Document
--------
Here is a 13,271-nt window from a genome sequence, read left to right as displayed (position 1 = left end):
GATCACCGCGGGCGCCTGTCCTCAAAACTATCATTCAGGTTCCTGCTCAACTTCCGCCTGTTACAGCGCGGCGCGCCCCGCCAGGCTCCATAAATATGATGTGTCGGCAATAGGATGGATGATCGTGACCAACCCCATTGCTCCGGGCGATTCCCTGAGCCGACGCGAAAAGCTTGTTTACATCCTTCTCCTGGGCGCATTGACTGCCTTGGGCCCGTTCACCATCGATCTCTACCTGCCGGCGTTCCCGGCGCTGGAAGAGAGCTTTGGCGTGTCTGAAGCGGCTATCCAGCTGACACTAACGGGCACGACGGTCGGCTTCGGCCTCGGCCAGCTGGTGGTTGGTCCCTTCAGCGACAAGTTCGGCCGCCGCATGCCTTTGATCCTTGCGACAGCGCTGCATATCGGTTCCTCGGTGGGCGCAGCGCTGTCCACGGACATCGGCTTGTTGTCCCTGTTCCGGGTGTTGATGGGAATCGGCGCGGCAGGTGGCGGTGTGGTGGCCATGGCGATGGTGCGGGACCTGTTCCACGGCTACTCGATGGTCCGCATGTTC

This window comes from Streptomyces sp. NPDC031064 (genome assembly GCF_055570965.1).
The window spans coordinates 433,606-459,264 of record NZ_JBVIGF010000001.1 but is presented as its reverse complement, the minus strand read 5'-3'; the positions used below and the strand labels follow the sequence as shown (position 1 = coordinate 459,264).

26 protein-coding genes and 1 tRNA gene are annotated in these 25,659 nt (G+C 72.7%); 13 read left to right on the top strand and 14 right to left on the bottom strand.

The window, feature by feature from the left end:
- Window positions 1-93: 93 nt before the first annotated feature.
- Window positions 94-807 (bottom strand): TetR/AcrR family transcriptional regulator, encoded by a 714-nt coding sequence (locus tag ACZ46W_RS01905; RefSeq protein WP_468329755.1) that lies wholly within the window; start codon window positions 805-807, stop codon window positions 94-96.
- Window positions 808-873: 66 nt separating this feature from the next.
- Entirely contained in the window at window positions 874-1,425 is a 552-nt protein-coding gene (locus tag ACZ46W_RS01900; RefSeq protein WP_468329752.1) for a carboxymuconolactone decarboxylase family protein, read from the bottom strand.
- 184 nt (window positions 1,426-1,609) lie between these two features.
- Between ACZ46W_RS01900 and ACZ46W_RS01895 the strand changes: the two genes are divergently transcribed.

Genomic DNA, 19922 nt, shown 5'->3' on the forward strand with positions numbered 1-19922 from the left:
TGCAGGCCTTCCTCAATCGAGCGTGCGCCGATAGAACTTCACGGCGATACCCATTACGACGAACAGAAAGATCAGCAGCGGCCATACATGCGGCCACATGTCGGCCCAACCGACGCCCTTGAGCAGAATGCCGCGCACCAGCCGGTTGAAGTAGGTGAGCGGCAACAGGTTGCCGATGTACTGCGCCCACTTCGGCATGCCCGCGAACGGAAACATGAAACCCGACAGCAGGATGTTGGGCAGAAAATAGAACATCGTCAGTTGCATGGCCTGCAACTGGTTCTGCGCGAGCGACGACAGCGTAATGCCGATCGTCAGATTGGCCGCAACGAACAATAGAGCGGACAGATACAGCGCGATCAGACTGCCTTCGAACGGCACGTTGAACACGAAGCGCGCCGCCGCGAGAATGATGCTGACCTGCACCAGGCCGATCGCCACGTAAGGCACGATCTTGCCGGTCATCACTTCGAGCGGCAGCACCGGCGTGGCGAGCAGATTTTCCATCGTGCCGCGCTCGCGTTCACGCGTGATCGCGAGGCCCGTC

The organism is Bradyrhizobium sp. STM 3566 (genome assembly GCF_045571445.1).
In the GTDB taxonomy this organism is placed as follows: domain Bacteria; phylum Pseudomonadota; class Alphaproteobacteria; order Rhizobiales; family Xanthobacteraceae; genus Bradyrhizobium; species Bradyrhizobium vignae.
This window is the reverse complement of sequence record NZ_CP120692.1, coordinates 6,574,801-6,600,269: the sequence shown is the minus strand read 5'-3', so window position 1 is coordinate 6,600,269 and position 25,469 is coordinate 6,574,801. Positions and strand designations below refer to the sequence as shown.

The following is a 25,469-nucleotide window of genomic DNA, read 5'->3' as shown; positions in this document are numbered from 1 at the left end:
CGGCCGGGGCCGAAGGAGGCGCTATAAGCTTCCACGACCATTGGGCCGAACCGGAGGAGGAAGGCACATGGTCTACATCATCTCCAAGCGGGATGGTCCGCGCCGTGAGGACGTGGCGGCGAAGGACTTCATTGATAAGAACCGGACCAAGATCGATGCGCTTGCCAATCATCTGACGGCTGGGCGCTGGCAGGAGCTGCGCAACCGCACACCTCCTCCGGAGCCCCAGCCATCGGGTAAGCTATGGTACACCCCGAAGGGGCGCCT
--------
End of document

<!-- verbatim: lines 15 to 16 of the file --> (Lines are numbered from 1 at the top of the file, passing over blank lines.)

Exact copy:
The organism is Bradyrhizobium sp. STM 3566 (genome assembly GCF_045571445.1).
In the GTDB taxonomy this organism is placed as follows: domain Bacteria; phylum Pseudomonadota; class Alphaproteobacteria; order Rhizobiales; family Xanthobacteraceae; genus Bradyrhizobium; species Bradyrhizobium vignae.